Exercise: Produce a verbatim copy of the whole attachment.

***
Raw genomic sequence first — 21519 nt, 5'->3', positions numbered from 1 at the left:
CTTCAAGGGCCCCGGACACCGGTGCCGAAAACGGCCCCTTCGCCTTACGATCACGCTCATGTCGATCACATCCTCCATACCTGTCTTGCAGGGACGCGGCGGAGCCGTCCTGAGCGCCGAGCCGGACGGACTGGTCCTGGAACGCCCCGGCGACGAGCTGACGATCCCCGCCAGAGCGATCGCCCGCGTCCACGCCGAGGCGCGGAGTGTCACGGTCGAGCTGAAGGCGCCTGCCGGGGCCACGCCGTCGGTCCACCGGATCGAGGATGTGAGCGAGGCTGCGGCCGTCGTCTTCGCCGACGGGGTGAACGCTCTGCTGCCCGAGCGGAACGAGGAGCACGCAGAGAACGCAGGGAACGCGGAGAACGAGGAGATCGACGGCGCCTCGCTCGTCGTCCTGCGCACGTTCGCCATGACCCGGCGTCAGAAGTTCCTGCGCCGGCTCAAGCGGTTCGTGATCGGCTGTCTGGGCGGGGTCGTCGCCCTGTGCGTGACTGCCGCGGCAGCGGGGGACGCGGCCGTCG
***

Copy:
Raw genomic sequence first — 21519 nt, 5'->3', positions numbered from 1 at the left:
CTTCAAGGGCCCCGGACACCGGTGCCGAAAACGGCCCCTTCGCCTTACGATCACGCTCATGTCGATCACATCCTCCATACCTGTCTTGCAGGGACGCGGCGGAGCCGTCCTGAGCGCCGAGCCGGACGGACTGGTCCTGGAACGCCCCGGCGACGAGCTGACGATCCCCGCCAGAGCGATCGCCCGCGTCCACGCCGAGGCGCGGAGTGTCACGGTCGAGCTGAAGGCGCCTGCCGGGGCCACGCCGTCGGTCCACCGGATCGAGGATGTGAGCGAGGCTGCGGCCGTCGTCTTCGCCGACGGGGTGAACGCTCTGCTGCCCGAGCGGAACGAGGAGCACGCAGAGAACGCAGGGAACGCGGAGAACGAGGAGATCGACGGCGCCTCGCTCGTCGTCCTGCGCACGTTCGCCATGACCCGGCGTCAGAAGTTCCTGCGCCGGCTCAAGCGGTTCGTGATCGGCTGTCTGGGCGGGGTCGTCGCCCTGTGCGTGACTGCCGCGGCAGCGGGGGACGCGGCCGTCG